## On the hardness of the least-signficant bits
of the RSA and Rabin functions

#### Webpage for a paper by Alexi, Chor, Goldreich, and Schnorr

#### Original Abstract

The RSA and Rabin encryption functions $E_N$ are respectively
defined by raising to the power e (where e is relatively prime to phi(N))
and squaring modulo N
(i.e., $E_N(x)=x^e (mod N)$, $E_N(x)=x^2 (mod N)$, respectively).
We prove that for both functions,
the following problems are computationally equivalent (each
is probabilistic polynomial-time reducible to the other):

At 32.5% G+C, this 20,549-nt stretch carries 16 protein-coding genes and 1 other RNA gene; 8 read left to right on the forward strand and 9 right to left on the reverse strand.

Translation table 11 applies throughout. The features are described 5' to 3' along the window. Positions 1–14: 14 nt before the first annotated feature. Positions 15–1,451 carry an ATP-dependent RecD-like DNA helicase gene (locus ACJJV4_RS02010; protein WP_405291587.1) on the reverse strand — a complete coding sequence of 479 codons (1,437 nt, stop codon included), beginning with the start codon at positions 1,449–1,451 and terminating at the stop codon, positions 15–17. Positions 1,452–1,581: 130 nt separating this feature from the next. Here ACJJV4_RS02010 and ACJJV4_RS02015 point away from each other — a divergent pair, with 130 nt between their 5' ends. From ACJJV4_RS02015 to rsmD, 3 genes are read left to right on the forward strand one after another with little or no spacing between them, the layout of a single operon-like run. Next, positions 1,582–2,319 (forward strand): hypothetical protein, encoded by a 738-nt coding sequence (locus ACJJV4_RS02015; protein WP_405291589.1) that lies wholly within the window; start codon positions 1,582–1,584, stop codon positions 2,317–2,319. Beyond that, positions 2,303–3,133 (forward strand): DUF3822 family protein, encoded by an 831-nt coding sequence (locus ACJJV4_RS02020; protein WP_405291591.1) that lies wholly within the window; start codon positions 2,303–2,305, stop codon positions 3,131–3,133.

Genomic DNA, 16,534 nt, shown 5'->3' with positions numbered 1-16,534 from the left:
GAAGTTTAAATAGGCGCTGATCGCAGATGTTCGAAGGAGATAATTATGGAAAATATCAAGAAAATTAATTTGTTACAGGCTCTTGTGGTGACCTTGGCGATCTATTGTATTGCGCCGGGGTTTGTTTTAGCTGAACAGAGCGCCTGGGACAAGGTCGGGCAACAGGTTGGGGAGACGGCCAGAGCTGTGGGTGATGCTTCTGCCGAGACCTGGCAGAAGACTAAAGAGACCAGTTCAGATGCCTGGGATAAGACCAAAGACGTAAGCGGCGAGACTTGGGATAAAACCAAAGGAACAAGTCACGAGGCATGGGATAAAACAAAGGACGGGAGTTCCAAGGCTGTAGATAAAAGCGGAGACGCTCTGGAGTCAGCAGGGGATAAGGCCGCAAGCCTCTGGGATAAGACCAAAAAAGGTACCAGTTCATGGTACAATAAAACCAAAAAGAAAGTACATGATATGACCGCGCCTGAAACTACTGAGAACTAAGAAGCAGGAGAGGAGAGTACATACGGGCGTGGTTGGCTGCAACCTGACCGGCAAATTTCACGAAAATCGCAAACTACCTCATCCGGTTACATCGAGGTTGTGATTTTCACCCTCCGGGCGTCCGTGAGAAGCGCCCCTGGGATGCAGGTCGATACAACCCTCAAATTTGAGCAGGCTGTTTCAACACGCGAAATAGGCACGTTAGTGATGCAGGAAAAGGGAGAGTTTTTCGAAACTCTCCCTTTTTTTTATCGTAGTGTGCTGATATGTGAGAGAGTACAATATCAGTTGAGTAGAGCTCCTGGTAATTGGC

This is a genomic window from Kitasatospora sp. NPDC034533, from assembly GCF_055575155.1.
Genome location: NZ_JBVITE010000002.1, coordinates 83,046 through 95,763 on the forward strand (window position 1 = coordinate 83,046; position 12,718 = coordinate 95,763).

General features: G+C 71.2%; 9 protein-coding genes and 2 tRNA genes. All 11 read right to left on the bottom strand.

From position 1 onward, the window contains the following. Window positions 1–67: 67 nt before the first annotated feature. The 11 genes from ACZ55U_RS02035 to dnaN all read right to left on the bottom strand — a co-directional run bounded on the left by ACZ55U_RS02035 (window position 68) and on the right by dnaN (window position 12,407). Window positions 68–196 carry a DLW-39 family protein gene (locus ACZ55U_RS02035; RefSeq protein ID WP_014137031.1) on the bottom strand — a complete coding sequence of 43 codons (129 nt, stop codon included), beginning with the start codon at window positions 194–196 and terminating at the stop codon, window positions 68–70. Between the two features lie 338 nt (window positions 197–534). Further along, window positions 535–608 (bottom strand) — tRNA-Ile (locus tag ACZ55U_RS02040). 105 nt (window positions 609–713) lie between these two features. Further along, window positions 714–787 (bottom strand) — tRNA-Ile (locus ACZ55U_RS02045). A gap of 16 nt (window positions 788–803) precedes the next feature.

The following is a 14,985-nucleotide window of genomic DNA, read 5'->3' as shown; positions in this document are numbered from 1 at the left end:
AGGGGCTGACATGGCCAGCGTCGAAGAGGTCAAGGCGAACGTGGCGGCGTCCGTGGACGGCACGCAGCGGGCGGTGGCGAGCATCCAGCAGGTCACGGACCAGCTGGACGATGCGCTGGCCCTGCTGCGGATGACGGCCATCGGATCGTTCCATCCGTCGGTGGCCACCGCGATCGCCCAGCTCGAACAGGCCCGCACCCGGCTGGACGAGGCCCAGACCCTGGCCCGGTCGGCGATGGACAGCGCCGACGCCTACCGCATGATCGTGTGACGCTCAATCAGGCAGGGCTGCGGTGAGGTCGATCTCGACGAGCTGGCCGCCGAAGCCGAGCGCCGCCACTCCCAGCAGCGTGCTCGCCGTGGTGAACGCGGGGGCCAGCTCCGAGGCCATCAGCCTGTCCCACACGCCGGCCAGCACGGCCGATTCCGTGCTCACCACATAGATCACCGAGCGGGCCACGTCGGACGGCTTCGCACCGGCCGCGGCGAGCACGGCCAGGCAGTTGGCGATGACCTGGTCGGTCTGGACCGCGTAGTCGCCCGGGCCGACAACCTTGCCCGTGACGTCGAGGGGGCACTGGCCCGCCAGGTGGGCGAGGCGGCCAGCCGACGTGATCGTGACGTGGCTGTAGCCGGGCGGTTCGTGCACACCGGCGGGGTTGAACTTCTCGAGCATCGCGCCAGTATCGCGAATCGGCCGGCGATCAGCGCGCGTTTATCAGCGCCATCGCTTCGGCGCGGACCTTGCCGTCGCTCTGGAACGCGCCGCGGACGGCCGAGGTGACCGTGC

- (1) Given $E_N(x)$, find x.
- (2) Given $E_N(x)$, guess the least significant bit of x with
success probability $(1/2)+(1/poly(n))$
(where n is the length of the modulus N).

This equivalence implies that an adversary, given the RSA/Rabin
ciphertext, cannot have a non-negligible advantage
(over a random coin flip) in
guessing the least-significant bit of the plaintext,
unless he can invert RSA/factor N.
The proof techniques also yield the simultaneous security of the log n
least-significant bits.
Our results improve the efficiency of pseudorandom number generation
and probabilistic encryption schemes based on the intractability of factoring.

#### Material available on-line

- final
version, SICOMP, Vol. 17, No. 2, April 1988. (Copyright of SIAM)

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